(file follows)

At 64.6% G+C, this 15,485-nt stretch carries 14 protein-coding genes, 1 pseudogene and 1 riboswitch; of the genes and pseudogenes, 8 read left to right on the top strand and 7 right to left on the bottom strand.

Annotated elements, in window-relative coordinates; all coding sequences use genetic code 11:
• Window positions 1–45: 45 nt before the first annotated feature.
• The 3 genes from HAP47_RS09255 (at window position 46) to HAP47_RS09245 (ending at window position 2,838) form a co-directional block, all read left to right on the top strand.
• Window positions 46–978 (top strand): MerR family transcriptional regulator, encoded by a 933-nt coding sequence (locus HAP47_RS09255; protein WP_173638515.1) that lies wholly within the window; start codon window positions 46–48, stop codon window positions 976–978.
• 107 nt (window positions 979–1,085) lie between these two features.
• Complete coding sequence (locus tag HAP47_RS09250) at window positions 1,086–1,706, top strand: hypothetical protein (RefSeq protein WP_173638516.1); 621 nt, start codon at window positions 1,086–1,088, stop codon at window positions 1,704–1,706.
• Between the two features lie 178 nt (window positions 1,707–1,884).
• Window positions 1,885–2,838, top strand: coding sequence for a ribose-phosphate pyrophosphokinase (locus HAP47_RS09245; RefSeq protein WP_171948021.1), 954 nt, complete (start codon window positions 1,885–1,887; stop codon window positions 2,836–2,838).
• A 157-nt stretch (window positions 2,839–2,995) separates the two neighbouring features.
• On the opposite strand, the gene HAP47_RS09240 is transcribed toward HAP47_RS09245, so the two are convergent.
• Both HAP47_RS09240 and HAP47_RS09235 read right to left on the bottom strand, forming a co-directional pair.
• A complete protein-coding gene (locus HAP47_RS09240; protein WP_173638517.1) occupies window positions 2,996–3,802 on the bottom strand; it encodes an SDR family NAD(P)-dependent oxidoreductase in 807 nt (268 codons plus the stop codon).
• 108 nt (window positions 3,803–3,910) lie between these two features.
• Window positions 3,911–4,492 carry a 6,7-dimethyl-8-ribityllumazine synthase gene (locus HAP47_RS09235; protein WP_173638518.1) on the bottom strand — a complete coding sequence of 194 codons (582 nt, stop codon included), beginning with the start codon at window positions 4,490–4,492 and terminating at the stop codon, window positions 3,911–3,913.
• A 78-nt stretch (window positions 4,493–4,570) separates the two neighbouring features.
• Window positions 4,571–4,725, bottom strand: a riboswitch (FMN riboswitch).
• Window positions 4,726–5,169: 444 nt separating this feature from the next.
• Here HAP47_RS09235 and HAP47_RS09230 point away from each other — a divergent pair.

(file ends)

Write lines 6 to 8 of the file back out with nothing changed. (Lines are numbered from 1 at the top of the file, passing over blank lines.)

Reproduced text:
• 107 nt (window positions 979–1,085) lie between these two features.
• Complete coding sequence (locus tag HAP47_RS09250) at window positions 1,086–1,706, top strand: hypothetical protein (RefSeq protein WP_173638516.1); 621 nt, start codon at window positions 1,086–1,088, stop codon at window positions 1,704–1,706.
• Between the two features lie 178 nt (window positions 1,707–1,884).